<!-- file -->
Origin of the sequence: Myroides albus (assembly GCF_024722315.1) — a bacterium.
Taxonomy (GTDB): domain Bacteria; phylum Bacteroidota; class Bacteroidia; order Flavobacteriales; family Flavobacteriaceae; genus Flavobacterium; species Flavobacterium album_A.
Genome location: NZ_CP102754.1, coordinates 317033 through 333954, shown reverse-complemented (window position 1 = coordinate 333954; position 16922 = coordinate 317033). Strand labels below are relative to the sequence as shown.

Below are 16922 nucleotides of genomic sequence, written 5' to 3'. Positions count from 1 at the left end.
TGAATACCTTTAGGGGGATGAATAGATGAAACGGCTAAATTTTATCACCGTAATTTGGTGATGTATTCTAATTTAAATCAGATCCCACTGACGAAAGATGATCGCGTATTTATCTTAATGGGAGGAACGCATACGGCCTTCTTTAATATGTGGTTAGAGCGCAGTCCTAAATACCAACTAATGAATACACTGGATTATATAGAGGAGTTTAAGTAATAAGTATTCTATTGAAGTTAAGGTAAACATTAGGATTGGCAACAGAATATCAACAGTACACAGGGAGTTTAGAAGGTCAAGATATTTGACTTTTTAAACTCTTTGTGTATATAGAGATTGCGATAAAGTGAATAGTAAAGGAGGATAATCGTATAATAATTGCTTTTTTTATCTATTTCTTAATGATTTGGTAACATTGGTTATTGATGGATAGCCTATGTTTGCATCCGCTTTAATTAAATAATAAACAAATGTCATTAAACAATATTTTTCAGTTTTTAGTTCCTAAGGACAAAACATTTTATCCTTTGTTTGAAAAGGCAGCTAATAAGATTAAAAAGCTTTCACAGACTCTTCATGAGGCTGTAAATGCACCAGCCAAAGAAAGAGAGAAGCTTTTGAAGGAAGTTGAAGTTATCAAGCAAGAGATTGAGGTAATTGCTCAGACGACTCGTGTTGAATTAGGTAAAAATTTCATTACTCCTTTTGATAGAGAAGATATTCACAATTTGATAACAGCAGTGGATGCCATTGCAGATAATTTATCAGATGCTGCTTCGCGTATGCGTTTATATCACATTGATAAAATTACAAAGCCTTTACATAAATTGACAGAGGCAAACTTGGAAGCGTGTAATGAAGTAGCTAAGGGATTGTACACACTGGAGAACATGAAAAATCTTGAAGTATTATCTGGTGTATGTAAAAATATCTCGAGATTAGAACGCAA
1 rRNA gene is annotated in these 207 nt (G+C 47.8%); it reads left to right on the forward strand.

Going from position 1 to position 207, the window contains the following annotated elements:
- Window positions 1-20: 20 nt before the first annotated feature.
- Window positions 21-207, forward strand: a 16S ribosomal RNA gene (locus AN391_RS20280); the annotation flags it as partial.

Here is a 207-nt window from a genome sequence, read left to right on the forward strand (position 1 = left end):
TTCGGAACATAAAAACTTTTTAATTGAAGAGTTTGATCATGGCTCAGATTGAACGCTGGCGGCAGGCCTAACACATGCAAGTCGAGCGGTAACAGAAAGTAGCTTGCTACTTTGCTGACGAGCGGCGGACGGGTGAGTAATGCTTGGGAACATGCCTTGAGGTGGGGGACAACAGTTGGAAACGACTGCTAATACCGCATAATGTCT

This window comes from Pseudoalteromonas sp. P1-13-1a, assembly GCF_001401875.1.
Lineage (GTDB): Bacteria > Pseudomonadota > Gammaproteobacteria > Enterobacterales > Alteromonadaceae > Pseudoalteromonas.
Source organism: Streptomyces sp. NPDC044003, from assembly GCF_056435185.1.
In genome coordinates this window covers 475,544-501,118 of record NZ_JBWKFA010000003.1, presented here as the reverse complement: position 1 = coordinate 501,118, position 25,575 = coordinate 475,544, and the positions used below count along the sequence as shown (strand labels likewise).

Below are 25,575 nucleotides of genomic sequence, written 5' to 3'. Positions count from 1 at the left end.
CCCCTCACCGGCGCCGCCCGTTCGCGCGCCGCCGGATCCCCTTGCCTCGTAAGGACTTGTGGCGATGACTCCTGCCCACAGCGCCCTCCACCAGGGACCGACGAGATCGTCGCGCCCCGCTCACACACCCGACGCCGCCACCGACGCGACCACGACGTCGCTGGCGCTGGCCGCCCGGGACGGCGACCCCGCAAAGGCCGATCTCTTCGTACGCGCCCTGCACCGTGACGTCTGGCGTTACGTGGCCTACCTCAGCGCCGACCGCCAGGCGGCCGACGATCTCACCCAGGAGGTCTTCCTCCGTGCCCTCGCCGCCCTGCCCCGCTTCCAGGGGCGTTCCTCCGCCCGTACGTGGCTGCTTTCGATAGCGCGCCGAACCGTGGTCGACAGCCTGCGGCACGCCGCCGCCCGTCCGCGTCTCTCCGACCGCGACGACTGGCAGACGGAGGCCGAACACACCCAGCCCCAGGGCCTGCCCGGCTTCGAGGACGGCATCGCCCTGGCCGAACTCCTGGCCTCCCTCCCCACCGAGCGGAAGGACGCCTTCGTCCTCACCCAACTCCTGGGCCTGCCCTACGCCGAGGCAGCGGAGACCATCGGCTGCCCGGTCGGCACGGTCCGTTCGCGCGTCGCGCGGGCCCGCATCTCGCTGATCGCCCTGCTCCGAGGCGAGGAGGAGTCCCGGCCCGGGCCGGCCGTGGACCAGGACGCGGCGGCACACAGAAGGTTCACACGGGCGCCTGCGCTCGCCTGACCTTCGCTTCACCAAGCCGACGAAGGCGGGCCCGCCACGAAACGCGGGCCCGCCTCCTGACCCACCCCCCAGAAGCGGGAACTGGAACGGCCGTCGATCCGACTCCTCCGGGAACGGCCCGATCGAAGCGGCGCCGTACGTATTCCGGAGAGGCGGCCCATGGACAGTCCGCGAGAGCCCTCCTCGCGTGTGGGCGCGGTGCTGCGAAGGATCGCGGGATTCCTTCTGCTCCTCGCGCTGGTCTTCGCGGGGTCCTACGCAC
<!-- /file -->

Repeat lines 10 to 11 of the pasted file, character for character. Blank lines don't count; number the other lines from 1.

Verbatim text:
Here is a 207-nt window from a genome sequence, read left to right on the forward strand (position 1 = left end):
TTCGGAACATAAAAACTTTTTAATTGAAGAGTTTGATCATGGCTCAGATTGAACGCTGGCGGCAGGCCTAACACATGCAAGTCGAGCGGTAACAGAAAGTAGCTTGCTACTTTGCTGACGAGCGGCGGACGGGTGAGTAATGCTTGGGAACATGCCTTGAGGTGGGGGACAACAGTTGGAAACGACTGCTAATACCGCATAATGTCT